What is 'the subject' the name for? The conceptual structure of Alain Badiou’s theory of the subject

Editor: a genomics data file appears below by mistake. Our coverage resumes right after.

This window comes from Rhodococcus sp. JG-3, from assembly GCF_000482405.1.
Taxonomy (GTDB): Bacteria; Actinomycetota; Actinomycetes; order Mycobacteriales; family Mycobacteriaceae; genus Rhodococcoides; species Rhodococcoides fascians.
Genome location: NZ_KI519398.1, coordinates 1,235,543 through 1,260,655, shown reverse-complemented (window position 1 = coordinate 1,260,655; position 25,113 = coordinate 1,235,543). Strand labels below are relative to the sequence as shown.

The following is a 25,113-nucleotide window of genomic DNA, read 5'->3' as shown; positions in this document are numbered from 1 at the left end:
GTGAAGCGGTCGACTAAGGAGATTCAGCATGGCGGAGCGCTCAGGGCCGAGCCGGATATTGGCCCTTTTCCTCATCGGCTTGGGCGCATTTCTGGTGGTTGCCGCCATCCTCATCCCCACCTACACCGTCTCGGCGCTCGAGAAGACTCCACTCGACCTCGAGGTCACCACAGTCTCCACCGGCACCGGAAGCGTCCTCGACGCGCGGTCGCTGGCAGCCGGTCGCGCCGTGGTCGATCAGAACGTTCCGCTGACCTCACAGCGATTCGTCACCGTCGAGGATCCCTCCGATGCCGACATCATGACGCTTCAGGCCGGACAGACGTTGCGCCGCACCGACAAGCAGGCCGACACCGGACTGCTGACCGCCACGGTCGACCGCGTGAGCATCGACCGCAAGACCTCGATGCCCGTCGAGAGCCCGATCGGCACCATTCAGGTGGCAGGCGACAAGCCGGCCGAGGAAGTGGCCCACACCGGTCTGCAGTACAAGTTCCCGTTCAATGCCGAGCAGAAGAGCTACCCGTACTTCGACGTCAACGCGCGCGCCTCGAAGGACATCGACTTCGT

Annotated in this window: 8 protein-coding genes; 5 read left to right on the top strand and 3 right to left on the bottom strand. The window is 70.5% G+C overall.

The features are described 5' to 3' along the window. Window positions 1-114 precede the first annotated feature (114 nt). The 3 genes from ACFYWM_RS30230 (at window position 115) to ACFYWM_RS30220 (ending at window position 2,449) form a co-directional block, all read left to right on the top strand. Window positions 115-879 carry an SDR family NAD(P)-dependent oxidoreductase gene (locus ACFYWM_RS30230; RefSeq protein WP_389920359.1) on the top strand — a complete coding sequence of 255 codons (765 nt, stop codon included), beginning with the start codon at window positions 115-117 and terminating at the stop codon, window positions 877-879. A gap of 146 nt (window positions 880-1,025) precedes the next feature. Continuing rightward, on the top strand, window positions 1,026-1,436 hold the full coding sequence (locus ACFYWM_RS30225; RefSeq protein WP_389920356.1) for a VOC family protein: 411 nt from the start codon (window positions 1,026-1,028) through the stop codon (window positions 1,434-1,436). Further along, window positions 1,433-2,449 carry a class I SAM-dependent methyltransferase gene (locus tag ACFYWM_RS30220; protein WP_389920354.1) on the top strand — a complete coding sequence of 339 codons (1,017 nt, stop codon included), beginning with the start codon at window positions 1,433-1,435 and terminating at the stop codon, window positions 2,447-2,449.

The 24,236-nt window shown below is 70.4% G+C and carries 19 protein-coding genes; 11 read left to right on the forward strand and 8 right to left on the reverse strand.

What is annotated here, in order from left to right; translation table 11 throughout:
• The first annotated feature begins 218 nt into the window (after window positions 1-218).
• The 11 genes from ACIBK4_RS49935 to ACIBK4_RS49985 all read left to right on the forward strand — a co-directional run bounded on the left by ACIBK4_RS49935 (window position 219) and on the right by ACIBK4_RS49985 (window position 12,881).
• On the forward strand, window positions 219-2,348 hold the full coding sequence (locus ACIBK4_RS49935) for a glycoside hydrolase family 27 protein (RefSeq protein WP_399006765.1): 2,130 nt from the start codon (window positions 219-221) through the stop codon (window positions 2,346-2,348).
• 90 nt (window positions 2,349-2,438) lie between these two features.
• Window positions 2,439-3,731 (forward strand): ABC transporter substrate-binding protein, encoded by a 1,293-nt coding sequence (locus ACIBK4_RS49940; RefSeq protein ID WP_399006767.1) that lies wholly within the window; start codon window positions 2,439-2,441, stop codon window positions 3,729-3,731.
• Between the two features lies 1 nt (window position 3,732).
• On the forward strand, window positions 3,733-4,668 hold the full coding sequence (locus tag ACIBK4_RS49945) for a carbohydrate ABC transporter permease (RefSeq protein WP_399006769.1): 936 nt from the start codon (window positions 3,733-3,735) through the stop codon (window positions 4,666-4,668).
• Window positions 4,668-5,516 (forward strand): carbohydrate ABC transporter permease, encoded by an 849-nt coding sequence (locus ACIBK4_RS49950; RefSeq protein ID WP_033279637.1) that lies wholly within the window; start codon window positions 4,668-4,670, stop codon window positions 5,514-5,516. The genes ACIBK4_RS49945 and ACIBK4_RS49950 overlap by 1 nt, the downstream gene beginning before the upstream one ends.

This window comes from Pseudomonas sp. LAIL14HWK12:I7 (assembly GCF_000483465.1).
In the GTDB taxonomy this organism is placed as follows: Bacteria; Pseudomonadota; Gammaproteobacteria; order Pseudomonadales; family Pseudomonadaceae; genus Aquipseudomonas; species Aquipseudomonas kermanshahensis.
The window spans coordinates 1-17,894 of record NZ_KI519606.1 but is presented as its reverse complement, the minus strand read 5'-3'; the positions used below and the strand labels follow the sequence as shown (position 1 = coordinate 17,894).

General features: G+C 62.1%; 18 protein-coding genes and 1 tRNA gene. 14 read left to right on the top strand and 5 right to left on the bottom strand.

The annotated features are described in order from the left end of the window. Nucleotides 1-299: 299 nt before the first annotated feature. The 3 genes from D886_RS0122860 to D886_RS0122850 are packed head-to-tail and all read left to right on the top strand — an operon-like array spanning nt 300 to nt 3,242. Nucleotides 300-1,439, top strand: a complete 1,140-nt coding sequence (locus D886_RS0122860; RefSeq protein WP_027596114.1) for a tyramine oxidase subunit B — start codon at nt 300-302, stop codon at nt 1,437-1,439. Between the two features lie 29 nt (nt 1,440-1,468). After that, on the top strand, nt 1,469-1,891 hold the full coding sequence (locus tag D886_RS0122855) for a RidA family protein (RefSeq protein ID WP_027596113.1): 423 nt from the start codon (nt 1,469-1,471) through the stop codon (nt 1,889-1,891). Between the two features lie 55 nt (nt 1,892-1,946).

AbstractThe present paper outlines some basic concepts of Alain Badiou’s philosophy of the subject, tracking down its inherent and complex philosophical implications. These implications are made explicit in the criticism directed against the philosophical sophistry which denies the pertinence of the concept of truth. Badiou’s philosophical innovation is based on three nodal concepts, namely truth, event and subject, and it must be revealed how the afore-mentioned concepts are organized and interrelated, eventually leading to reformulating the concept of the subject. In its exercise, philosophy is intimately affiliated to the four adjacent procedures of mathematics, art, love and politics that could be understood as overall conditions on the margins of which philosophical thinking takes place. Separating philosophy from ontology and charging philosophy with what exceeds being, Badiou transforms it to the general theory of the event. Consequently the concept of the subject is disconnected from that of the object, the subject being not an instance of knowledge, but always a part of generic procedures and thus definable simply as a finite fragment or an operative configuration of the traces of the event. Therefore, it could be stated that Badiou’s theory of the subject is formal and refuses all essentialist connotations.